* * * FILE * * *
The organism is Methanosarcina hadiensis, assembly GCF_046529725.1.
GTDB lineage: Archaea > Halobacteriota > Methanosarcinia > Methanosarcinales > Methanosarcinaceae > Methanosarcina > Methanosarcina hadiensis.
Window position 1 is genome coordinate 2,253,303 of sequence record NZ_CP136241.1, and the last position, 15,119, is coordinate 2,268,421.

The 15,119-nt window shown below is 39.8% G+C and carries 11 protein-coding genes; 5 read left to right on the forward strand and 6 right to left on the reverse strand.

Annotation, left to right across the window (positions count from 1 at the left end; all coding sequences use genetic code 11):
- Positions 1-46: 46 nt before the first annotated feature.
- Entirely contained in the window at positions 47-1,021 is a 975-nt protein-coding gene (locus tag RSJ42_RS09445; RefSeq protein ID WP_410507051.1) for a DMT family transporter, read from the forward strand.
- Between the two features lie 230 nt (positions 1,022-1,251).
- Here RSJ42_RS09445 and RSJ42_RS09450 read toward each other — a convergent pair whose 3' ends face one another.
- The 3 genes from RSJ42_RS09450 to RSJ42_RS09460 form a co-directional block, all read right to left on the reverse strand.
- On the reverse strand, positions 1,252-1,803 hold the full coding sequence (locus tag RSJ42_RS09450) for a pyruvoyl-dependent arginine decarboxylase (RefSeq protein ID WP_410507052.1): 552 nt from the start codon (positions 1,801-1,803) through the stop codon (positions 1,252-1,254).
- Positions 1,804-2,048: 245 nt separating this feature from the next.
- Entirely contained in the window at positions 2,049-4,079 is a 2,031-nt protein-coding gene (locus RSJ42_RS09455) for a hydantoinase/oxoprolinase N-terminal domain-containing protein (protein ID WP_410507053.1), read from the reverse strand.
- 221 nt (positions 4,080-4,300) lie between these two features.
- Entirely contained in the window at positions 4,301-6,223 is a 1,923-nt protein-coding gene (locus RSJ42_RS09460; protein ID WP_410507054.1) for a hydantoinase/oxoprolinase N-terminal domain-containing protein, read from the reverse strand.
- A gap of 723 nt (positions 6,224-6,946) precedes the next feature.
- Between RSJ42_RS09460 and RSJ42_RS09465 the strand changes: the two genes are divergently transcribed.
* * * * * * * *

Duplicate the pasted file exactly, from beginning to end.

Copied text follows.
The organism is Methanosarcina hadiensis, assembly GCF_046529725.1.
GTDB lineage: Archaea > Halobacteriota > Methanosarcinia > Methanosarcinales > Methanosarcinaceae > Methanosarcina > Methanosarcina hadiensis.
Window position 1 is genome coordinate 2,253,303 of sequence record NZ_CP136241.1, and the last position, 15,119, is coordinate 2,268,421.

The 15,119-nt window shown below is 39.8% G+C and carries 11 protein-coding genes; 5 read left to right on the forward strand and 6 right to left on the reverse strand.

Annotation, left to right across the window (positions count from 1 at the left end; all coding sequences use genetic code 11):
- Positions 1-46: 46 nt before the first annotated feature.
- Entirely contained in the window at positions 47-1,021 is a 975-nt protein-coding gene (locus tag RSJ42_RS09445; RefSeq protein ID WP_410507051.1) for a DMT family transporter, read from the forward strand.
- Between the two features lie 230 nt (positions 1,022-1,251).
- Here RSJ42_RS09445 and RSJ42_RS09450 read toward each other — a convergent pair whose 3' ends face one another.
- The 3 genes from RSJ42_RS09450 to RSJ42_RS09460 form a co-directional block, all read right to left on the reverse strand.
- On the reverse strand, positions 1,252-1,803 hold the full coding sequence (locus tag RSJ42_RS09450) for a pyruvoyl-dependent arginine decarboxylase (RefSeq protein ID WP_410507052.1): 552 nt from the start codon (positions 1,801-1,803) through the stop codon (positions 1,252-1,254).
- Positions 1,804-2,048: 245 nt separating this feature from the next.
- Entirely contained in the window at positions 2,049-4,079 is a 2,031-nt protein-coding gene (locus RSJ42_RS09455) for a hydantoinase/oxoprolinase N-terminal domain-containing protein (protein ID WP_410507053.1), read from the reverse strand.
- 221 nt (positions 4,080-4,300) lie between these two features.
- Entirely contained in the window at positions 4,301-6,223 is a 1,923-nt protein-coding gene (locus RSJ42_RS09460; protein ID WP_410507054.1) for a hydantoinase/oxoprolinase N-terminal domain-containing protein, read from the reverse strand.
- A gap of 723 nt (positions 6,224-6,946) precedes the next feature.
- Between RSJ42_RS09460 and RSJ42_RS09465 the strand changes: the two genes are divergently transcribed.